Also signed and titled by artist on paper affixed to the stretcher
Oil on canvas
17½ x 21½ inches
Vose Galleries, Boston
Private collection, Dallas
Born into a wealthy Bostonian family, Lilla Cabot Perry’s aristocratic upbringing accustomed her to mingling with the cultural elite from a young age. Her brother-in-law was famed artist John La Farge, and in 1874 she married English literature professor Thomas Sergeant Perry, whose great uncle was Commodore Matthew Perry (who opened Japan to the world market in 1853). At nearly forty years of age and after having three children with her husband, Perry embarked upon her art studies under Robert Vonnoh and Dennis Bunker at the Cowles School in Boston. She later traveled to France for classes at the Julian and Colarossi Academies and private lessons with Alfred Stevens.
Given Perry’s privileged background and extroverted, generous nature, it seems fitting that she would have an integral role in bringing French Impressionism to the United States. The year 1889 was pivotal in her life; during the first of many visits to Giverny, France, Perry found her next-door neighbor to be the French master of Impressionism, Claude Monet. Highly intrigued by his original style, she was determined to learn all she could from the reclusive artist. A deep friendship developed between them and, on an artistic level, Dr. William Gerdts claimed that “of all the Americans living in Giverny in the late 1880s, she subscribed most completely to his aesthetic.”(1) She integrated elements of his style into her own (the bright palette and broken brushstrokes) and successfully urged her wealthy friends to buy his paintings. Perry’s own painting career flourished as did her friendship with Monet, as she and her husband summered in Giverny for the next ten years.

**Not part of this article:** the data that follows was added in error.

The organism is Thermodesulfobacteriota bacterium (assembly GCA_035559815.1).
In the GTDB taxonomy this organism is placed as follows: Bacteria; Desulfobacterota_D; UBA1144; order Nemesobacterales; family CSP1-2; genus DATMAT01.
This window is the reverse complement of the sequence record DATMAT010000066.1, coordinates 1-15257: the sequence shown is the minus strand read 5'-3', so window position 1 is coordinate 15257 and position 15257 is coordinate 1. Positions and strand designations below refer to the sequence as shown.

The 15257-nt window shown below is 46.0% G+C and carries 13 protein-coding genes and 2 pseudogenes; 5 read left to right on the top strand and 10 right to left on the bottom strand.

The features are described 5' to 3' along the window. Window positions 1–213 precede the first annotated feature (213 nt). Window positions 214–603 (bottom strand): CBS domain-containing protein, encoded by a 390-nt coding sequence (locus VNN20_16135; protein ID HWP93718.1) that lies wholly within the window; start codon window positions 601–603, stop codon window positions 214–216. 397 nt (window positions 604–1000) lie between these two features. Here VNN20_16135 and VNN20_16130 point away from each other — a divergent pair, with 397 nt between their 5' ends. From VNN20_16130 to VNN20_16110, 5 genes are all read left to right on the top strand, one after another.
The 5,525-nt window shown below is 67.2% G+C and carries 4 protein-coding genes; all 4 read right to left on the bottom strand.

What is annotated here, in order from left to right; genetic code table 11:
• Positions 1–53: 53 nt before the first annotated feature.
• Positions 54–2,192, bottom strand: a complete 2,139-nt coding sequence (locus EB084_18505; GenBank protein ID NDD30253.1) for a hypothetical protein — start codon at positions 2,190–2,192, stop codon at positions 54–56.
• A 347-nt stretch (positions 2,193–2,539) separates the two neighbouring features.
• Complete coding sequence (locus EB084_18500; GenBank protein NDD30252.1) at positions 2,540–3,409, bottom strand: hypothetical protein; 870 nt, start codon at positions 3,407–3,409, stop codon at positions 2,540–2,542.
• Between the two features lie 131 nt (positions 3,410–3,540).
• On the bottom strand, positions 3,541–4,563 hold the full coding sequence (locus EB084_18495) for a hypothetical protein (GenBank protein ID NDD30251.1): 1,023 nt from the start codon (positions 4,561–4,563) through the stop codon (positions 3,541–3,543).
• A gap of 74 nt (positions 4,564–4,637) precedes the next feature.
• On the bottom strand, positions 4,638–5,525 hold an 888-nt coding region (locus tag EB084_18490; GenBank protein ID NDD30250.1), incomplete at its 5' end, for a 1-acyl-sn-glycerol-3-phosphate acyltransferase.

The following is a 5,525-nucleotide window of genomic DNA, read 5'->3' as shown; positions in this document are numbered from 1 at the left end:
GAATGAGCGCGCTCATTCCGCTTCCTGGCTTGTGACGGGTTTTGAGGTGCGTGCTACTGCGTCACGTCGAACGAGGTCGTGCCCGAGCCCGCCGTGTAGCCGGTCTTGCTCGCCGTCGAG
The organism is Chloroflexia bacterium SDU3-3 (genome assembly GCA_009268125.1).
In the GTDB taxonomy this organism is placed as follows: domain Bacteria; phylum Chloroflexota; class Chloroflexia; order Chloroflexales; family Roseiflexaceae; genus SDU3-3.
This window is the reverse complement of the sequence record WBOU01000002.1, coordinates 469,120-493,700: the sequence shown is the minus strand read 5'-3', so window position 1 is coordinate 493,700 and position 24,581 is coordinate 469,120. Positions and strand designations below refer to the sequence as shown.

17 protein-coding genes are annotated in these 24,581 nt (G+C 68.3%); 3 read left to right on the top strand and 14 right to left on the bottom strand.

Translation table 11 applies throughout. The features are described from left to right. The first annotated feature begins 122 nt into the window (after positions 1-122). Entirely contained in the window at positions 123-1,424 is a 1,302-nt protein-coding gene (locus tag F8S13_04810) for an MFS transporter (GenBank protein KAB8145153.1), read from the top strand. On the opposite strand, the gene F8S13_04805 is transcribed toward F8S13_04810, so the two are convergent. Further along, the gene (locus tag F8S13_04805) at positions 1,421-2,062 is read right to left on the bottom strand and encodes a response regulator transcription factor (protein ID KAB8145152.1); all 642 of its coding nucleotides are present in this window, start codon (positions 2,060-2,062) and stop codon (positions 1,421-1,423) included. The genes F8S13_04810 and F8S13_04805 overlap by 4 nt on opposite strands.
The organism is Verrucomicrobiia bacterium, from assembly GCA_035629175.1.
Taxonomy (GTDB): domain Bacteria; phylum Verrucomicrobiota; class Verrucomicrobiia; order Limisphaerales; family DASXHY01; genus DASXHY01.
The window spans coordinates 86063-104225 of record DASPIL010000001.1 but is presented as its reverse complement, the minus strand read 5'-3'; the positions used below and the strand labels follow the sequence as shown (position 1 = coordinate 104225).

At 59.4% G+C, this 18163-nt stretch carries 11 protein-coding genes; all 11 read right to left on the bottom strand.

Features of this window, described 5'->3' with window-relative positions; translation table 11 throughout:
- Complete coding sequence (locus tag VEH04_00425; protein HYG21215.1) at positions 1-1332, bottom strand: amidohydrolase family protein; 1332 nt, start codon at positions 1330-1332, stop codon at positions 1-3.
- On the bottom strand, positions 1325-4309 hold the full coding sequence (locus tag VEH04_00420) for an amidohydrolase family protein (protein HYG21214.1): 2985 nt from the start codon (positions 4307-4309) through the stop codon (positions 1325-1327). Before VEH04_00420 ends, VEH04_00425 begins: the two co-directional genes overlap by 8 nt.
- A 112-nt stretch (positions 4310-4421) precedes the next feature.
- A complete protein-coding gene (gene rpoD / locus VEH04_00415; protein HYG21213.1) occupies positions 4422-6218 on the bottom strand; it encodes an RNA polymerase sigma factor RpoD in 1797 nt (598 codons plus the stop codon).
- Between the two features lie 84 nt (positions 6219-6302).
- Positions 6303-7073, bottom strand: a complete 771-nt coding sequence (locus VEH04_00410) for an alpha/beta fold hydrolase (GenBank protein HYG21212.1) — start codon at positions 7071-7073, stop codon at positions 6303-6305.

In 1898, Perry moved with her husband to live for three years in Japan, where he had accepted a college teaching position and she painted the Japanese landscape and people. While Perry was the artist who “introduced full Impressionism into Japan,” the delicate precision and asymmetrical compositions of traditional Japanese landscape painting informed her paintings as well.(2) Blending both schools of painting in Suruga Bay, Azaleas, Perry contrasts vibrant red blossoms against the soft, atmospheric skies and gentle waters along the Japanese shore.
1. American Impressionism (New York: Abbeville Press, 1984), p. 87.